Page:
I had to pass an edict at the Darkside Cinema that there will be no discussion on the premises of the presidential race and its outcome. We have a small lobby. I’ve watched discussions travel from one cluster of people to another like a grass fire or a good blunt. (Which is a different kind of grass fire, I guess.) I do not want a place we’ve spent 20 years cultivating into a center for art and culture turned into the downtown Portland melee after the election.
In a statement I sent out the night of the election, I noted that the emotional tone of our community was reminiscent of the tone after the 9/11 tragedy. People feel like they’ve been slapped in the face with a wet cod. So many did not see the election turning out the way it did and they are mad as hell about it. Those who are happy about the election are choosing to keep their opinions close to their chests—and they are among our community. Just look at how the voting broke down for our county.
I’ve always felt a little bored with being surrounded by people who think the way I do. Thus, my friends’ opinions are pretty closely divided between the two presidential candidates. I have told neither camp how I voted and will not tell them. First of all, there’s that whole secret ballot thing. And B, I tend to hang onto friends for a long time and one of the secrets to that is not needing to convince them to think the way I do. In the interest of keeping things civil, they afford me the same courtesy. If they ask an opinion on a particular subject, I can pontificate at length about immigration or how Trump really isn’t just saying the things we’re all thinking. But to hell with people who don’t see the Kawasaki 650KLR as one of the finest motorcycles ever made, and anyone who thinks Harleys are outdated is an idiot. Film versus digital? Film, you Philistine.
Since the election, reports of hate crimes are increasing. Trump’s multiple comments about gays, people of color, immigrants, women, and the environment, among others, have led to the less cognitively advantaged among us to feel it is now okay to let their lesser selves run free. I have elected to use this as a filtering process. People who hold hate in their hearts that runs so deeply that they allow it to spill out into the real world have always been part of our community. We now know who they are. Though many of my friends voted for Trump, none of them condone racism, misogyny, or any of the other skidmarks on the underwear that was his campaign. My Trump friends would be the first to step between a troglodyte and a Muslim, person of colour, homosexual, or anyone if they were being victimized. In no small part because they themselves have had to retreat to the closet to avoid being victimized for the side of the fence they fell on by choosing between what they believed were two shit choices for president.
Some of the bad behaviour we’ve been seeing has manifested as vandalism. Aside from the cognitive dissonance that inspires some people to bust up other other people’s shit because they’re pissed, hate speech seems to be on the rise. Willamette Week magazine published pictures of the graffiti Sharpied onto a rest room wall. What they have done is taken something that could have been painted over, and made it immortal—forever ensconced on the walls of the internet. The person who penned such hatred on the classy forum of a rest room wall is undoubtedly giddy with joy over their work being spread far and wide. We know vandalism is happening. We do not need pornographic evidence that serves nothing, except maybe as an indicator WW feels the National Enquirer is their new beacon of journalistic excellence. We could have been informed that the hate leaked out, which is good to know, without giving the vandals exactly what they wanted. If someone is tagging hate speech in my community, I sure as hell would want to know. But, I do not need to see it.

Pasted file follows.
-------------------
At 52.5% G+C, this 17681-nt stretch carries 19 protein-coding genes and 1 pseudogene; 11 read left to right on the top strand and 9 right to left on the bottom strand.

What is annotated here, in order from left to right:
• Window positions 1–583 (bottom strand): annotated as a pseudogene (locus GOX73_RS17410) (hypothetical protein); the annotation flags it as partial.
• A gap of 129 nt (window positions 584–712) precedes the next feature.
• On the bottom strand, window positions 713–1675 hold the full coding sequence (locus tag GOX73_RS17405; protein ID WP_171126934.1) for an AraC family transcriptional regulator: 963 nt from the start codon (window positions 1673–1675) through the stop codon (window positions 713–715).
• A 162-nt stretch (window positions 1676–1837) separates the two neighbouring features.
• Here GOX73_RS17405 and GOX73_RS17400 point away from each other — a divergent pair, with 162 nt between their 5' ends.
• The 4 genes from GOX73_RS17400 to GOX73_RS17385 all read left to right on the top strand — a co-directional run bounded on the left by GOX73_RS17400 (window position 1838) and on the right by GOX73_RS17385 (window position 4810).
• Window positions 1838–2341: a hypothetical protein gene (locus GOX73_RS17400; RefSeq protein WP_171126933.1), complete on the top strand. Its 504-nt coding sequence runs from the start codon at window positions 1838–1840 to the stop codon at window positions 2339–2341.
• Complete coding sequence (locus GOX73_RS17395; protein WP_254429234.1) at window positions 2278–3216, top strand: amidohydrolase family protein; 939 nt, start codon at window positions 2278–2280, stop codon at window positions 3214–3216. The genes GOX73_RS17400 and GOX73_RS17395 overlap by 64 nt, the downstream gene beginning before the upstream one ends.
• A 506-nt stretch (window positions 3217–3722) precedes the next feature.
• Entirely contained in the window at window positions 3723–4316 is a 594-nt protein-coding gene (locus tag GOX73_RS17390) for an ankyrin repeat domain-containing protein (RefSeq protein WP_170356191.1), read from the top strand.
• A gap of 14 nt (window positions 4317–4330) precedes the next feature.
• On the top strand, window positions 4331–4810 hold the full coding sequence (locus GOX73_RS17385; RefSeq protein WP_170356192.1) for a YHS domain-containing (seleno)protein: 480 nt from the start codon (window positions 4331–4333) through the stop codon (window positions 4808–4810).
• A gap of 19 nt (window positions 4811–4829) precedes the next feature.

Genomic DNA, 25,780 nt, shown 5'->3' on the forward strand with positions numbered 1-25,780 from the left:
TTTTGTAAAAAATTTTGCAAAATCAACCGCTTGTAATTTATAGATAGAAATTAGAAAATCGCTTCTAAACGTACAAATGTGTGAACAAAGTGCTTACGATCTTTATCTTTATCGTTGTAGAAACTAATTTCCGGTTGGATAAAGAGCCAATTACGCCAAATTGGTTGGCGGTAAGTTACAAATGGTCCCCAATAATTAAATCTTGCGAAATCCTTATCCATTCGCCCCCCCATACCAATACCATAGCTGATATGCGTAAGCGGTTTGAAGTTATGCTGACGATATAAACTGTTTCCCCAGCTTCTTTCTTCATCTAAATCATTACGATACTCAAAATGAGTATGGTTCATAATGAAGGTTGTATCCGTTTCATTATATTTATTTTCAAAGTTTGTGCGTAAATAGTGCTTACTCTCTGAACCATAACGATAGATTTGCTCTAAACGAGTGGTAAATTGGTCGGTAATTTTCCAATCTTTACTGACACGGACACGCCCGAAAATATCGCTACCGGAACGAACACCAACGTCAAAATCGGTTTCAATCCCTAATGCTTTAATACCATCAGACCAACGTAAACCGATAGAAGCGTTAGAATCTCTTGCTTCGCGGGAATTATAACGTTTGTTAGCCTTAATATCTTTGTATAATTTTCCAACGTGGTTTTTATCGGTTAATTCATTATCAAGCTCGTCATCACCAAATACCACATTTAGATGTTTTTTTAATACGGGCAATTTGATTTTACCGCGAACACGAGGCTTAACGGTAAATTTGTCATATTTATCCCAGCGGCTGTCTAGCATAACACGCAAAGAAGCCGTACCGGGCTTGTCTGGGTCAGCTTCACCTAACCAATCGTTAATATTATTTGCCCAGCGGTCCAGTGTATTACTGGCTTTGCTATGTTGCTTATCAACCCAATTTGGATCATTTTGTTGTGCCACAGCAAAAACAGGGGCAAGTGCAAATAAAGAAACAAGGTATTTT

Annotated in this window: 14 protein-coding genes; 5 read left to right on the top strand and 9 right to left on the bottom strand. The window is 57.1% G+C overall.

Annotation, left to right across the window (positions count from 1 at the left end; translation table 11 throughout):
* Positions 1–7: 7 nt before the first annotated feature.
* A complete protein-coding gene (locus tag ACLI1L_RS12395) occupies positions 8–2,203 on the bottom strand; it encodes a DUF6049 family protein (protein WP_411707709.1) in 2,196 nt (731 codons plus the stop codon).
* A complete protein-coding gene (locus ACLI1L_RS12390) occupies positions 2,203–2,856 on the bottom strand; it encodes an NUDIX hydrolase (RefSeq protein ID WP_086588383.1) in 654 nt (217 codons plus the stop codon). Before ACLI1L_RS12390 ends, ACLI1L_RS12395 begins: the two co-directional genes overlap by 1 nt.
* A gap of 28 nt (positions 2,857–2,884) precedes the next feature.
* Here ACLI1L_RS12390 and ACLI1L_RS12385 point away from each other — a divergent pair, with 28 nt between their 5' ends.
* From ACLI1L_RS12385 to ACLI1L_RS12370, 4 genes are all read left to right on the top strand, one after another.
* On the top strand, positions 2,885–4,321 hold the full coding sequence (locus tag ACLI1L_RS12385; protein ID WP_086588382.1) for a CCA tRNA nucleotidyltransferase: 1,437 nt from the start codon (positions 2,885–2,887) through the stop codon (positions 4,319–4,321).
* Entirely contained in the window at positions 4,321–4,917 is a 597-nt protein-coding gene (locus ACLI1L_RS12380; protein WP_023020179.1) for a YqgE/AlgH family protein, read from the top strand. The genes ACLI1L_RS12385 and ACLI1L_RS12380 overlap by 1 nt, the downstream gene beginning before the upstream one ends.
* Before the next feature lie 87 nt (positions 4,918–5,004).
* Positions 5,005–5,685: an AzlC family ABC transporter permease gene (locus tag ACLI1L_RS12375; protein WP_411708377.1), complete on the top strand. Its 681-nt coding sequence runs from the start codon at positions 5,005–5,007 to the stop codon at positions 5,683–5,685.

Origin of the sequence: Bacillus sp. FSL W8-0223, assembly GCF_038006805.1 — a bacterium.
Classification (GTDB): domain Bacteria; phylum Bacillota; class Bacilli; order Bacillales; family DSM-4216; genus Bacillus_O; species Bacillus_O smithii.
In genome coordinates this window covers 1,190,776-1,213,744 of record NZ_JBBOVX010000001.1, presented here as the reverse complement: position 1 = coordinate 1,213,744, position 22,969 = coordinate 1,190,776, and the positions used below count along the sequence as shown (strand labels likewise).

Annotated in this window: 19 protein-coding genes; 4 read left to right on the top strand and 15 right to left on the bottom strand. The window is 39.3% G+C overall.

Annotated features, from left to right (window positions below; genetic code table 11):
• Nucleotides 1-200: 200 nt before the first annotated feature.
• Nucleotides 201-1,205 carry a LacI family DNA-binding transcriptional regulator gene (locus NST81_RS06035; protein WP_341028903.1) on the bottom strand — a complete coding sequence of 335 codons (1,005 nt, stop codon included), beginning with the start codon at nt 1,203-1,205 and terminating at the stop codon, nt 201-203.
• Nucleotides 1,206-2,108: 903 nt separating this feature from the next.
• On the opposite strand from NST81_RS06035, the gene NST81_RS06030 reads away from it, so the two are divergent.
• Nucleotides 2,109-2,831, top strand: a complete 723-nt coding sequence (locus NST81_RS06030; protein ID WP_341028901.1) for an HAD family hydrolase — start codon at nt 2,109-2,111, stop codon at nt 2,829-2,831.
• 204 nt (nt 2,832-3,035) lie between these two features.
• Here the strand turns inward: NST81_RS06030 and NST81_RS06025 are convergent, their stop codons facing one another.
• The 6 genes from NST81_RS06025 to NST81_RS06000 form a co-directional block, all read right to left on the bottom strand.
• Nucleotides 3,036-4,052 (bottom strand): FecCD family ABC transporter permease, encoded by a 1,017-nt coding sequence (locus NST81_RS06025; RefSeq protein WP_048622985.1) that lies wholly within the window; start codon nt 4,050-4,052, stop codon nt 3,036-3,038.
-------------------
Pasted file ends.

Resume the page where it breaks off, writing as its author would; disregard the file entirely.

Those of us who have lived through this before know that this too shall pass. Nixon, Vietnam, Monica Lewinsky, Stonewall and other players in our historic circus have diffused into a less emotional space. We can now look at these events and contextualize them without the rabid nationalism that rendered them unapproachable. Most of the haters have crawled back into their holes and those acting up now will soon descend back into their dingbat warrens. Spasms of stupidity have followed most social and political changes—good or bad. But it has always been community that mattered—and that mitigated the damage.
Things are not perfect when it comes to discrimination in this country, says the middle-aged white guy. But, as a child of the 60s, I think things are getting better. The biggest influence by my observation has been community reaction to national events. Our leadership can sway those less inclined to think for themselves, but here in our little slice of the Willamette Valley we will not let anyone feel uncomfortable because of who they pray to, who they love, or whether or not they think auto-tune is amazing. Our behaviour as a community is what really matters. Our new president will perpetuate any ‘ism he chooses. That won’t fly in my neighborhood. You want to spray paint stupidity on my wall? I’ll report it to the police, let them take pictures, then that shit is gone ASAP. You think you can be an ass to someone here? You’ll find yourself on the pointy end of a safety pin, being swarmed by a gaggle of people ready to stand up for those you hate. It wouldn’t be too generous to guess that more than a few in that gaggle will have voted for Trump.